You’ve thought of an amazing promotion. You’ve advertised, had tons of entries and picked a winner to receive the fabulous prize you’re giving away. Annnnnnd, they don’t want it. What do you do?
While it might seem easy to say goodbye and move on to another winner who will love your prize the way a winner should, there are some things to consider first.
Are there special circumstances? Sometimes winners can’t accept a prize due to a special circumstance, like a physical disability, a sick family member or a military obligation. In cases like this, you may opt to consider awarding a substitute prize – maybe cash to help ease the financial burdens of medical care or an alternate trip that would accommodate physical limitations.
While you are not legally obligated to award the prize if it is declined, you may want to consider how working with the winner could create an awesome promotional opportunity for your brand (while doing something really awesome for someone who needs it).
Are there eligibility issues? Whether there is an issue or not, we always recommend fully vetting your winners. If they are complaining about the prize, and there is a matter of eligibility, you can disqualify them as per the official rules.
But, if there are no eligibility issues and they are still complaining, you’ll want to determine if there is a special circumstance (as noted above) or if they’re just being difficult (as noted below).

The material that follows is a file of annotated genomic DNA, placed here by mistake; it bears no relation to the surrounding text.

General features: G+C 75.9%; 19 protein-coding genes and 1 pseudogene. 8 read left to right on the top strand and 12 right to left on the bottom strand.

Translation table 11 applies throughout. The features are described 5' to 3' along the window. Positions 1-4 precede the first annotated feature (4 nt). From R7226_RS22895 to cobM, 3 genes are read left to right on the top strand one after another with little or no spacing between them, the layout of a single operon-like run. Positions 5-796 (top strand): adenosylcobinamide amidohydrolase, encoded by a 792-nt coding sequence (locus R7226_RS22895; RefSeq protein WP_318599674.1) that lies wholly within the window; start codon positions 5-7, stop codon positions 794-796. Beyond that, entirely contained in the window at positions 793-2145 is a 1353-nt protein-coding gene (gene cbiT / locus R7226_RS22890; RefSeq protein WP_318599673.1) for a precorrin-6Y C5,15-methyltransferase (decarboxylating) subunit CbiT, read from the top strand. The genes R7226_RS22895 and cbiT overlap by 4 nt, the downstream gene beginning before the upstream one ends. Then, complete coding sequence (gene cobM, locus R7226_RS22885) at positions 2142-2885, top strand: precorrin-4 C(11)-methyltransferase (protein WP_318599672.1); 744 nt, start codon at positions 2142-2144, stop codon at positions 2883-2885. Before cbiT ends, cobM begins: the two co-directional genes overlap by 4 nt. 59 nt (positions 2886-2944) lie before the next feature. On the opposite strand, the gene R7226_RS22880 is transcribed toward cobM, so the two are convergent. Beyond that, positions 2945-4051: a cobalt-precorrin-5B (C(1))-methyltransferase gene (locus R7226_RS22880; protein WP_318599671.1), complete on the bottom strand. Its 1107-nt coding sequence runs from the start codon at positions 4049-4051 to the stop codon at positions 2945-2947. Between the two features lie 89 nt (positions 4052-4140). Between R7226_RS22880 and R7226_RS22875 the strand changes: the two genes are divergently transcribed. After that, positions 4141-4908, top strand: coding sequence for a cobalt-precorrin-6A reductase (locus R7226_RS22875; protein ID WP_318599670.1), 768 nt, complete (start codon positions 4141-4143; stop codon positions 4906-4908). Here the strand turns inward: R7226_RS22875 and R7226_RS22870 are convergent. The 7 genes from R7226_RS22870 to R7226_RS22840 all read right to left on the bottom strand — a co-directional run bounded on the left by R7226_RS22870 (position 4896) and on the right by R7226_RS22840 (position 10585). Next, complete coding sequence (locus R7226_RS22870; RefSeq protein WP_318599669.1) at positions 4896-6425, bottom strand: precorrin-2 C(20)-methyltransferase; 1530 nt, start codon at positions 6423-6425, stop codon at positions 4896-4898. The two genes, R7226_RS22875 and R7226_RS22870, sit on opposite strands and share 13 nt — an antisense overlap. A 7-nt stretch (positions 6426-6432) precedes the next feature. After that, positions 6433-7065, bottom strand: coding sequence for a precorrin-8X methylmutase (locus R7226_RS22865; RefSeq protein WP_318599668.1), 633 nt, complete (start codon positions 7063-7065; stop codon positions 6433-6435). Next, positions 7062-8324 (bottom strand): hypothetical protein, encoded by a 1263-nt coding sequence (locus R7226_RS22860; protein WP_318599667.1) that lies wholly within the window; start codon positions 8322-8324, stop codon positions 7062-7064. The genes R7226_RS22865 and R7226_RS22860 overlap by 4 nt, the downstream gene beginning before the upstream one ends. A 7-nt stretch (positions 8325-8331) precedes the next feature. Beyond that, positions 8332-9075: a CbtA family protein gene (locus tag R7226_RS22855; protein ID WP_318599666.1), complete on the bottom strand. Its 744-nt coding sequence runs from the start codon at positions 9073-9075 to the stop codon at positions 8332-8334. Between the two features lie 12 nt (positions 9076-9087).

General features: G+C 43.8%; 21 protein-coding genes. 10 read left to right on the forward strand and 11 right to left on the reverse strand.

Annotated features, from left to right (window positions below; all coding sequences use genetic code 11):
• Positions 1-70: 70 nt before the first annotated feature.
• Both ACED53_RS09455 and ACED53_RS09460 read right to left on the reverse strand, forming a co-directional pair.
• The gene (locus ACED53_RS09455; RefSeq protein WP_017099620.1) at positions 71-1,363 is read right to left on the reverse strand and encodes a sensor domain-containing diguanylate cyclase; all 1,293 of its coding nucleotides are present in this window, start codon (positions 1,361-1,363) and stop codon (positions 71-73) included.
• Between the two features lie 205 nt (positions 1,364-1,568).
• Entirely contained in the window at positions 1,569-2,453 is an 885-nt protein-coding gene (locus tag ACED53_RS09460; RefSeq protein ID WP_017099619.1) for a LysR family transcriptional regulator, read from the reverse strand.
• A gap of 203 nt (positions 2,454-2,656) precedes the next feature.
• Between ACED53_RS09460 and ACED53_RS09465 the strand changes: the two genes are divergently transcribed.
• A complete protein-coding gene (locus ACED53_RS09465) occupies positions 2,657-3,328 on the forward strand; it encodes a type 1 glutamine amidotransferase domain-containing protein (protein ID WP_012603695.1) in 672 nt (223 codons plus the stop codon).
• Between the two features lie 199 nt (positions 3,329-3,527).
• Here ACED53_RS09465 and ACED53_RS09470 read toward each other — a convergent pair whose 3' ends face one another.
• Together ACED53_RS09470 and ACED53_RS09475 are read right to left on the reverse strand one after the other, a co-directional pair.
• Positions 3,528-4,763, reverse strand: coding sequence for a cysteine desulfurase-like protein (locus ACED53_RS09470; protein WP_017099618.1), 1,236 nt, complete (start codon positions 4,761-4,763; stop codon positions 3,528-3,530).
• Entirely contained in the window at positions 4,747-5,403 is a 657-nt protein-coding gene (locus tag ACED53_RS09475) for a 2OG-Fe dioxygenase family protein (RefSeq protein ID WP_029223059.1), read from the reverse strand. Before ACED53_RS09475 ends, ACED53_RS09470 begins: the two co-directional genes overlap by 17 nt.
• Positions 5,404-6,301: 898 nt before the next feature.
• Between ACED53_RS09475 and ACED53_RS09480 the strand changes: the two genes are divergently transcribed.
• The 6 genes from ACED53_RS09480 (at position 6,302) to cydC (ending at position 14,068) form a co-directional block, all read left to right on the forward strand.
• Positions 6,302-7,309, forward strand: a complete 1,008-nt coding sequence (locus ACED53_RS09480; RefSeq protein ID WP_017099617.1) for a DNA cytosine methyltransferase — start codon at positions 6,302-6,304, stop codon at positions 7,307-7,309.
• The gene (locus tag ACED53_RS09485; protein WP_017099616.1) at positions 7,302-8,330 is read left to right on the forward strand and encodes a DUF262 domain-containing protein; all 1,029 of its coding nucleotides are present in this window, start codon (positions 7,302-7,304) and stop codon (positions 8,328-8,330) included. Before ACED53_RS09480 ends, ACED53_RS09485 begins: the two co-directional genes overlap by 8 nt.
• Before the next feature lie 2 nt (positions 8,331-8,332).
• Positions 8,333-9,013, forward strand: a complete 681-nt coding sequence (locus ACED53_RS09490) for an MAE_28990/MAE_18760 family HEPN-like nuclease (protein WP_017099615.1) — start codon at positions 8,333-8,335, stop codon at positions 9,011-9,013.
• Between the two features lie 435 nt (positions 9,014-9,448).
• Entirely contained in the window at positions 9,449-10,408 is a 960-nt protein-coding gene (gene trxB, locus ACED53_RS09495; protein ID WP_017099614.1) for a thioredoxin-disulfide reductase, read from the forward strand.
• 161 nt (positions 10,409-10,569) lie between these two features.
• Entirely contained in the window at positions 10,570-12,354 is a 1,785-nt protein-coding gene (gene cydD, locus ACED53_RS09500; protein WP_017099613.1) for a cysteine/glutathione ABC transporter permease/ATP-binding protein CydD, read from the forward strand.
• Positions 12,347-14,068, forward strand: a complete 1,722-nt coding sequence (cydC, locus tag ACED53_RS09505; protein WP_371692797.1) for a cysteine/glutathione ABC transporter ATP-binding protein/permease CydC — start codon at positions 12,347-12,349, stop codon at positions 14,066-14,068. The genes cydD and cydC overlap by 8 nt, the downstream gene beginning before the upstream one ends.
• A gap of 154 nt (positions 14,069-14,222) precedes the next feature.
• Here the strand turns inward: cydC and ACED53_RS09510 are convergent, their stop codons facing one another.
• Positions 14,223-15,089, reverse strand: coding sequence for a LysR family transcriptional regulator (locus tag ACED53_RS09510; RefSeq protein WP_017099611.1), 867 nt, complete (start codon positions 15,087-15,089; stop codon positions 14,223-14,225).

Are they just being difficult? Believe it or not, people enter, win and subsequently complain about the entire process all the time. There are a couple of ways to handle this type of winner; (a) work with them in the interest of a positive PR experience for you; (b) give them the option to formally decline the prize and move on to another winner.
Just remember, while it’s perfectly legal to move on to another winner if a person refuses to accept the prize, it may not always be the best strategy to keep a positive promotional advertising experience. It’s also important to note that winner situations like these are tricky and may require help to navigate. You may need help in crafting an email response or ensuring that what you want to do is in fact legal based upon the particular issue you’re experiencing.